How To Apply For Government Grants In 2015
Go to the Grants.gov Website to Start Your Search
Grants are typically listed according to the agency that administers them along with the deadlines that the applications should be received. There are a number of ways to search for a particular grant. You can perform a search without actually registering with the site, but you have to register prior to applying for a specific grant.
- Do a search by keyword.
- Do a search based on one of the federal agencies that are offering the grant. Refine the search according to sub-agency.
- Do a search based on opportunities by the Recovery Act.
- Do a search by category regarding funding activity.
Review the Grant's Outline
The general outline of the grant will enable you to assess whether it’s a good opportunity before you actually apply for it. When you finally find an appropriate opportunity that meets your specific needs, click on the button marked ‘Application’.
Download the Application Package
Every grant application package includes detailed instructions in PDF format about the specific government agency that’s offering the grant in addition to the application forms that need to be filled out and submitted offline. There are mandatory fields you’ll need to fill in.
- The latest version of Adobe Reader is required to properly manage the fill-in forms in order to complete your application. Grants.gov will analyze your current version of Adobe Reader to determine if it’s the latest version so you can update it along with a helpful video tutorial on how to correctly fill out your application. If more than one person in your organization is filling out an application, each computer needs an updated version of Adobe Reader.
- Some of the fields limit how many characters you can use. For instance, the AOR (Authorized Organization Representative) field is restricted to 30 characters on Form SF-424, while the R&R Senior/Key Individual Form’s organization name field only allows 60 characters in total. Exceeding the number of total characters allowed in any field can cause a delay regarding your application. However, Grants.gov will immediately let you know so you can fix the error.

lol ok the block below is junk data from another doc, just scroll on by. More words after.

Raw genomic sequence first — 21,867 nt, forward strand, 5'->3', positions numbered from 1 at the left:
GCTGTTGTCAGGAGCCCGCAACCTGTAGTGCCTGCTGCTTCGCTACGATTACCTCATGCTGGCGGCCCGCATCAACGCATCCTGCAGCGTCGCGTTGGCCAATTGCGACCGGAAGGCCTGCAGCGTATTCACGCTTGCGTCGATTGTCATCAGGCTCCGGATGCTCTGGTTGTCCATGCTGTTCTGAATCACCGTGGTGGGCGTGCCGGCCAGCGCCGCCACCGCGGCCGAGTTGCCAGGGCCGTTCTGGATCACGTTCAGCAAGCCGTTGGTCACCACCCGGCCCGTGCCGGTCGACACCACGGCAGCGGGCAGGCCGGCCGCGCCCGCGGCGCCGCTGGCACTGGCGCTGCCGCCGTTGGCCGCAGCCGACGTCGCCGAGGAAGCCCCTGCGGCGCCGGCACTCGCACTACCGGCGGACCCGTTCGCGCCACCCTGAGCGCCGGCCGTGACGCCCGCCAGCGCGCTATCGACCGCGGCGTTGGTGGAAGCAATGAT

- If necessary, you can copy and paste relevant data into the application fields from a basic text editor like Notepad. Note: Do not copy and paste from Microsoft Word or any other word processor since it may cause errors as a result of special characters or fonts contained within the text. In order to correctly copy a text from a word processor, save a copy of it first as a .txt (text file) before opening the text using text editor software.
Submit Your Entire Package
Once you’re online, go to the cover page of your application and click on ‘Save and Submit’ in order to submit your completed package to the Grants.gov site along with any necessary attachments. Make sure your attachments follow the guidelines of the agency that’s offering the grant. Your entire submission shouldn’t be any longer than 200 megabytes in all, even though some agencies allow applicants to surpass the limit.
- In order to speed up the process, the Grants.gov site won’t let 2 or more files share the same name. Rename your files before attaching them to your grant application or they won’t be accepted.
- According to the basic standards outlined in each government agency that’s offering the grant you’re seeking, all files including audio, graphic images, and video need to be compressed prior to attaching them to your application.
Be Sure to Follow Up on Your Application
Grants.gov will send you a notification twice via email during the following two business days upon submitting your application. They will first tell you that they’ve received your submission and then let you know it’s either confirmed or rejected due to technical mistakes. If it’s confirmed, you’ll get another email from Grants.gov to let you know that the administering agency received your submission, which will likely be followed by yet another email in order to inform you that the agency has officially assigned you a unique tracking number regarding your application.
Once the administering agency replies back to you, any requests concerning status updates have to be directed to that specific agency. If the grantor agency assigned you a unique tracking number, use that number when corresponding with the agency, whereby you can get from the Grants.gov website. 2015 government grants are available for virtually anyone to use for a variety of reasons.